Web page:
The UK Government did not move to reinstate tax free shopping for international visitors in today’s Autumn Statement, however, Chancellor Jeremy Hunt said it will look again at evidence submitted on the impact of ending the scheme.
The Autumn Statement was driven by a goal to stimulate long-term economic growth, with announcements including 110 growth measures for British businesses.
Point ‘5.87 VAT Retail Export Scheme’ of the full statement reads: ‘The government is grateful for industry submissions on the VAT Retail Export Scheme and the associated airside scheme (tax free shopping).
‘The government will continue to accept representations and consider this new information carefully, alongside broader data.’
Hunt said: “We want to do everything possible to make our tourism and our retail industry competitive and we want to encourage international visitors.
“When we changed policy on this particular issue a year ago it was because the cost of it was around £2.5 billion a year and we didn’t think we could afford to continue doing it. But we are looking again at the numbers in the light of the most recent data and we can see what has happened to comparative shops in Paris and Milan, and we will review that and see if it is still as expensive, and I hope it isn’t.”
Key duty free and travel retail stakeholders have been taking to social media to share their views.
“It is welcome news that the Chancellor is looking again at the numbers in light of new data which clearly shows that the UK is losing out to the likes of Paris and Milan, without a proper tax free shopping incentive in place,” said Heathrow Retail Director Fraser Brown, in a statement also released to TRBusiness.
“The UK’s international competitiveness is on the line as tourist spend in the UK continues to be eclipsed by our European neighbours, where goods are up to 20% cheaper.
“However, today marked yet another missed opportunity to stop this export of sales abroad, and to level the playing field for British businesses. There can be no more delay, the Chancellor must act by the Spring Budget and remove this tourist tax.”
Nigel Keal, Chair of the UK Travel Retail Forum, added: “The Chancellor has promised to ‘get Britain growing’ in his Autumn Statement. The UK Travel Retail Forum believes that the return of tax free shopping for international travellers, and the introduction of arrivals duty free stores at airports, ports and international rail stations, will do just that.
“Both arrivals duty free and VAT free shopping will provide a welcome boost to the travel and travel retail sector, at the same time making the UK a more attractive destination to international visitors.
“UKTRF is working hard to make the case for both policies to ministers. We note the Government’s commitment in the Autumn Statement to accepting representations on tax free shopping and look forward to continuing our positive dialogue with Treasury on both issues.”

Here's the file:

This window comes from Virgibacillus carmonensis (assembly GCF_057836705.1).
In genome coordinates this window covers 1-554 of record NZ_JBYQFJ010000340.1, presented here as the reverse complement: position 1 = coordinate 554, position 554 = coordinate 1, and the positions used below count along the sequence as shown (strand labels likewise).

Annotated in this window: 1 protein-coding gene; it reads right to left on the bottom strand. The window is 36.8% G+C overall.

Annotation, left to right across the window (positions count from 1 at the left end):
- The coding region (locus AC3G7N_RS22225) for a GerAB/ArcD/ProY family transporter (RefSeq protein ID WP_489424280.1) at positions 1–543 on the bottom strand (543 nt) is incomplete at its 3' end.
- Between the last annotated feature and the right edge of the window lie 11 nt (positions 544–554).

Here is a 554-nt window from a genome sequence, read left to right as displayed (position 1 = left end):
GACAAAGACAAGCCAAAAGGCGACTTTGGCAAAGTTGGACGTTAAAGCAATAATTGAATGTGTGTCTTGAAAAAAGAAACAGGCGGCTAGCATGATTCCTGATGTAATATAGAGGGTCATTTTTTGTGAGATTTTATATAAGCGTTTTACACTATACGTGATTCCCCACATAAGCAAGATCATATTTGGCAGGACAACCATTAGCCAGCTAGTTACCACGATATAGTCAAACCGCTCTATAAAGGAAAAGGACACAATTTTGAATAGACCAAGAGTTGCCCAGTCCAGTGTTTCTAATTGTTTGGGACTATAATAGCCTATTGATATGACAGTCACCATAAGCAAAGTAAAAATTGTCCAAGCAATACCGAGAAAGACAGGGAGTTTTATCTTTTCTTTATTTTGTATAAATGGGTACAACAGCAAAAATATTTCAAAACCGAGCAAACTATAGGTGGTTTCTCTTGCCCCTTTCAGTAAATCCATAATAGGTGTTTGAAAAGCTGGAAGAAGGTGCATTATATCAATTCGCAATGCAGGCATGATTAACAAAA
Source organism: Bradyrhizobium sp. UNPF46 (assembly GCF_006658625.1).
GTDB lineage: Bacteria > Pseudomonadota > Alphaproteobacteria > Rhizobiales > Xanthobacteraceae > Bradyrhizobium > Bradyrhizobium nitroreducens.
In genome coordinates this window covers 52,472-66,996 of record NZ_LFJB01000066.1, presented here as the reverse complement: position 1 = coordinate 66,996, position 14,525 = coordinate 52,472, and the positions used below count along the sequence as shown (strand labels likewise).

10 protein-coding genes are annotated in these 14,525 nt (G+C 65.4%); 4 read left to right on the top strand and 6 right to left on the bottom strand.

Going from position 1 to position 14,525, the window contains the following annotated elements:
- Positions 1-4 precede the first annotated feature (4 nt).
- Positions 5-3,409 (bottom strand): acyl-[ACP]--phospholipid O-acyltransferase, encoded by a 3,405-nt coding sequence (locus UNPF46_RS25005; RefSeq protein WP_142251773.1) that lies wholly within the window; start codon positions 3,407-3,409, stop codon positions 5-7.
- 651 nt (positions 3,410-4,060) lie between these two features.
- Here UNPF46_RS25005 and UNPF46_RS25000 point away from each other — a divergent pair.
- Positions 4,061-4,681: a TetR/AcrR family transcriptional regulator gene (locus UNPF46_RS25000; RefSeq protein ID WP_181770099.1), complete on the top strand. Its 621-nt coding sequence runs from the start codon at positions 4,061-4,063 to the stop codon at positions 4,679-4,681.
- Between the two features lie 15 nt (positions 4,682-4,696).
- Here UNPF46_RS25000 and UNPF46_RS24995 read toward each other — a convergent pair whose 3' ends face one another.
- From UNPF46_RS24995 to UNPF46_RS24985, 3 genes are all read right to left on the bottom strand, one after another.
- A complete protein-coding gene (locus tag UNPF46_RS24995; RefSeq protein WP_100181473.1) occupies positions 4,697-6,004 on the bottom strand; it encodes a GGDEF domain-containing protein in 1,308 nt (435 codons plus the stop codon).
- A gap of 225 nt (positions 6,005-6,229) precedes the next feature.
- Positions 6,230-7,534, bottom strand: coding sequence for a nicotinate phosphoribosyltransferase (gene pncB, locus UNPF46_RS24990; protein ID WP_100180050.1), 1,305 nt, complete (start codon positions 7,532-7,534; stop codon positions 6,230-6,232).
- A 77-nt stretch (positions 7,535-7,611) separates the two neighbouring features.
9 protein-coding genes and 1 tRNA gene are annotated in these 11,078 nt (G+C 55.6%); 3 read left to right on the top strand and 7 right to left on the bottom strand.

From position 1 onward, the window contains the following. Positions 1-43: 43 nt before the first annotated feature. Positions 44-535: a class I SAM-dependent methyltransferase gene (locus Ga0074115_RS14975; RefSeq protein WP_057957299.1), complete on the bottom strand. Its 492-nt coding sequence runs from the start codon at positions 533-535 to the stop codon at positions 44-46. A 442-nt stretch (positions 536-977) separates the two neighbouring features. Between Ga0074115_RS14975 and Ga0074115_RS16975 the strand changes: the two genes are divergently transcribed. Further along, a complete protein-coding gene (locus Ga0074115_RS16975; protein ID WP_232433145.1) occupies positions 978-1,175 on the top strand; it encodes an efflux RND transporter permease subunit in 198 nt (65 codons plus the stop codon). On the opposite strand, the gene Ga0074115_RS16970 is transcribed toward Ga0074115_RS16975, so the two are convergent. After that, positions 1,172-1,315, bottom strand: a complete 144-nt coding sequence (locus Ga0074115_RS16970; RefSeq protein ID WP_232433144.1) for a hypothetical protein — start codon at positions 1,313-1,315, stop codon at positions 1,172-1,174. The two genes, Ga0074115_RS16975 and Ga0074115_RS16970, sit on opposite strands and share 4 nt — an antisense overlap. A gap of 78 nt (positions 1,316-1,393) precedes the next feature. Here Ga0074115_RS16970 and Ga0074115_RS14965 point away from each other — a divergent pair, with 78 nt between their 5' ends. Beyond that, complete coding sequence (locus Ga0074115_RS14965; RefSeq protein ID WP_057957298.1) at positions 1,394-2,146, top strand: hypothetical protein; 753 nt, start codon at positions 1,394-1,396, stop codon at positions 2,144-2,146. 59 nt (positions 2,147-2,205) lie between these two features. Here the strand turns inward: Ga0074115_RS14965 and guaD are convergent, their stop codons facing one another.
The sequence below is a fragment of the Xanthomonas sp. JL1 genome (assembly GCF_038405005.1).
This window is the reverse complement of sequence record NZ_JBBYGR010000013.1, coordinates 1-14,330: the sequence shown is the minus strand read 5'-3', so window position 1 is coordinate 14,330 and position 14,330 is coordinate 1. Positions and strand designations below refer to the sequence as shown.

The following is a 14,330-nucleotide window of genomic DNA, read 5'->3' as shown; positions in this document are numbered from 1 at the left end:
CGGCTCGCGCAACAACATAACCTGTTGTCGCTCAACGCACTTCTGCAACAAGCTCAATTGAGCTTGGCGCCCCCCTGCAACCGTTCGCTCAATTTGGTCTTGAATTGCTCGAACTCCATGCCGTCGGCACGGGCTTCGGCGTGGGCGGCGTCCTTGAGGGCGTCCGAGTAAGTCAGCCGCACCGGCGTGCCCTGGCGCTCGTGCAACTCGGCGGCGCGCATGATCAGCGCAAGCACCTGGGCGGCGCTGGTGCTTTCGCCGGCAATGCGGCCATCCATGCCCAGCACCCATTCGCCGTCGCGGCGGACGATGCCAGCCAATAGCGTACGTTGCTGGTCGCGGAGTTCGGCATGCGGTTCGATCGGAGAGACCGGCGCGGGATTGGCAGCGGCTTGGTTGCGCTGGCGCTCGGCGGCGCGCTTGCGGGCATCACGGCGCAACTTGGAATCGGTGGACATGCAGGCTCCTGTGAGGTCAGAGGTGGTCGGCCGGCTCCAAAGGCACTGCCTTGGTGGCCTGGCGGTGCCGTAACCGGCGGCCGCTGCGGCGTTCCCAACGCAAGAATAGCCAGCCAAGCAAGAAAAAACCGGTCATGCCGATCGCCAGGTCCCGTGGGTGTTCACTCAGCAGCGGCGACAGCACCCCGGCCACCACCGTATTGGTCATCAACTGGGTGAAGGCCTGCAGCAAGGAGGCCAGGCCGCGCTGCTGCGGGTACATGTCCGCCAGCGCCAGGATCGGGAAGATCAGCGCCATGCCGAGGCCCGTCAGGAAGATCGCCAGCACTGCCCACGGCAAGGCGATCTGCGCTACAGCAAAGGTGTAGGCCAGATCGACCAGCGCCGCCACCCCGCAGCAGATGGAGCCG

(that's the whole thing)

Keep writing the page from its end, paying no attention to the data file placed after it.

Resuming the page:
A London Gatwick spokesperson echoed the sentiment.
“We welcome the Chancellor using the Autumn Statement to make full capital expensing a permanent feature of the UK tax system,” said the spokesperson.
“This will drive growth by boosting business investment and help accelerate industry’s transition towards net zero.
“It is however a missed opportunity that the Chancellor has not reintroduced tax free shopping for international visitors. This would have allowed the UK to compete more effectively with our European counterparts, supported retail, hospitality and tourism jobs, and added economic value for airport communities and UK plc.
“We urge the Treasury to commission an independent and comprehensive review of this policy ahead of the Spring Budget.”
A volley of high-profile luxury goods companies and leading retail stakeholders, backed by cross-party MPs, have been making the case for a reversal of the decision to cull virtually all forms of tax free shopping in the wake of Brexit.
The campaign reached a crescendo with a Parliamentary debate held in September, at which All-Party Parliamentary Group for The Future of Aviation Chairman MP Henry Smith stated that, in his view, the introduction of such a regime would be “at worst” cost-neutral to the UK’s HM Treasury.
The MP went further and maintained that increases in corporation and income tax would result in an additional £50 million each year to the Exchequer.
Further to this, Paul Barnes, CEO of the Association of International Retail, recently told a Culture, Media and Sport committee, in a hearing, that the UK Treasury has directly lost £200 million since the UK’s tax free shopping programme was culled on 1 January 2021.
In addition to the £200m the Treasury has directly missed out on, Barnes calculated that UK retailers have lost £1.5 billion in spend as tourists opt to shop in other countries.